Arthur Franz: So I'll say that's overrated for two reasons. One, I really don't like baseball. But two, to fundamentally change the rules of a game with that much pedigree would then call into question any new records that might be set. And so you'd almost have a line of demarcation pre and post. And so you can't look backward at the history of the game; you have to start from today forward.
Arthur Franz: And I think that would be too stressful on the fan base.
Patrick Rauland: Interesting. Cool. Interesting. All right, cool. I'll have to discuss that later but that's very cool. How about this? Facebook groups for board games? And I'll caveat this and say not your own personal, not your Facebook group for your game, but just a general Facebook group for anyone's games or any theme.
Arthur Franz: So underrated for sure. The only way that we've been able to tap into our target audience was through Facebook groups. We use Twitter, we use a bunch of different things and we've tried Facebook advertisement. But I find that the best way is that grassroots, word-of-mouth activity. And it's most important to find where your target audience hangs out, and then go there, but don't say, “Hi, here's my game. Come check out my game. Look at my game.” You've gotta integrate with the target audience and talk about what they like, add value to the conversations they're already having, and then just let them know that your thing exists.
Arthur Franz: It took about 18 months of dedicated communication on some of these private boards where people would start to recognize that I wasn't just there hawking my game. I was actually trying to help contribute to the community. So that's probably the most important thing that I would recommend is if you do find where your target audience is, do not spam them. Just go and talk to them and enjoy the time.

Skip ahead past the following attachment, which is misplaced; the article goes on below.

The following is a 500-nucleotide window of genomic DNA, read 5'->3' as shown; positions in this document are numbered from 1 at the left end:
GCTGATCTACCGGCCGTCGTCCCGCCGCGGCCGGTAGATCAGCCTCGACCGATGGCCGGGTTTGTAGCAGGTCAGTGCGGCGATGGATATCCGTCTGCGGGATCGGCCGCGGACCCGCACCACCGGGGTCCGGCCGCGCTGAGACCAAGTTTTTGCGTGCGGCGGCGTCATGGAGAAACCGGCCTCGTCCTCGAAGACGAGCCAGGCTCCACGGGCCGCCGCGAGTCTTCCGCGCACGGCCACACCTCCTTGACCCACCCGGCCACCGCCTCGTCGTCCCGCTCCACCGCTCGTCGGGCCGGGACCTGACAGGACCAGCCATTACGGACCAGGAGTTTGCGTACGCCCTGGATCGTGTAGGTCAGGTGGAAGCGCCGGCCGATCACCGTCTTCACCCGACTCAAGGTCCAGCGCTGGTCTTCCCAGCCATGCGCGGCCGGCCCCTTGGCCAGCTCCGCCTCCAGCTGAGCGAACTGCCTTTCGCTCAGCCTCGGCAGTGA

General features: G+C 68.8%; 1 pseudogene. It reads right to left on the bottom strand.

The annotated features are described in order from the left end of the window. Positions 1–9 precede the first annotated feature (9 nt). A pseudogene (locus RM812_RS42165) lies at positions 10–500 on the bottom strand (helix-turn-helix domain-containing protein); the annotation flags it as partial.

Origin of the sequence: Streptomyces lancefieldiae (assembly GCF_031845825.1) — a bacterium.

Patrick Rauland: Love it. Now this will probably come out either at the end of December or early January so we are probably just getting over peppermint everything. So peppermint flavor, overrated or underrated?
Arthur Franz: Overrated.
Patrick Rauland: All right. Fair enough. So, Arthur, hey, thanks for being on the show. This is great. Where can people find you online?
Arthur Franz: So we're at uplinkunderground.com. And you can find links to our games there. You can also search for us on The Game Crafter, and search for Breakaway Football. You'll see the core game plus the four expansions that are out there. And yeah, send us an email at firstname.lastname@example.org. We'd be happy to interface with you. Thanks!
Patrick Rauland: And, sorry, can they find your Facebook group or is that hidden?
Arthur Franz: Oh, no, no it's open. If you go on Facebook and you type Breakaway Football you'll find the Breakaway Football board game. We encourage you to join and just kind of listen in on the conversation or join and let us know what you'd like.
Patrick Rauland: Awesome. If you like this podcast, listener, please leave us a review on iTunes. If you leave a review Arthur said he would root for you in your next game with one of those giant you're-number-one fingers. So yeah, there we go.
Patrick Rauland: You can visit the site indieboardgamedesigners.com. You can follow me on Twitter. I'm @bftrick, B as is board game, F as in fun, and trick as in trick-taking games.
Patrick Rauland: Until next time, happy designing everyone. Bye bye.
Arthur Franz: Bye.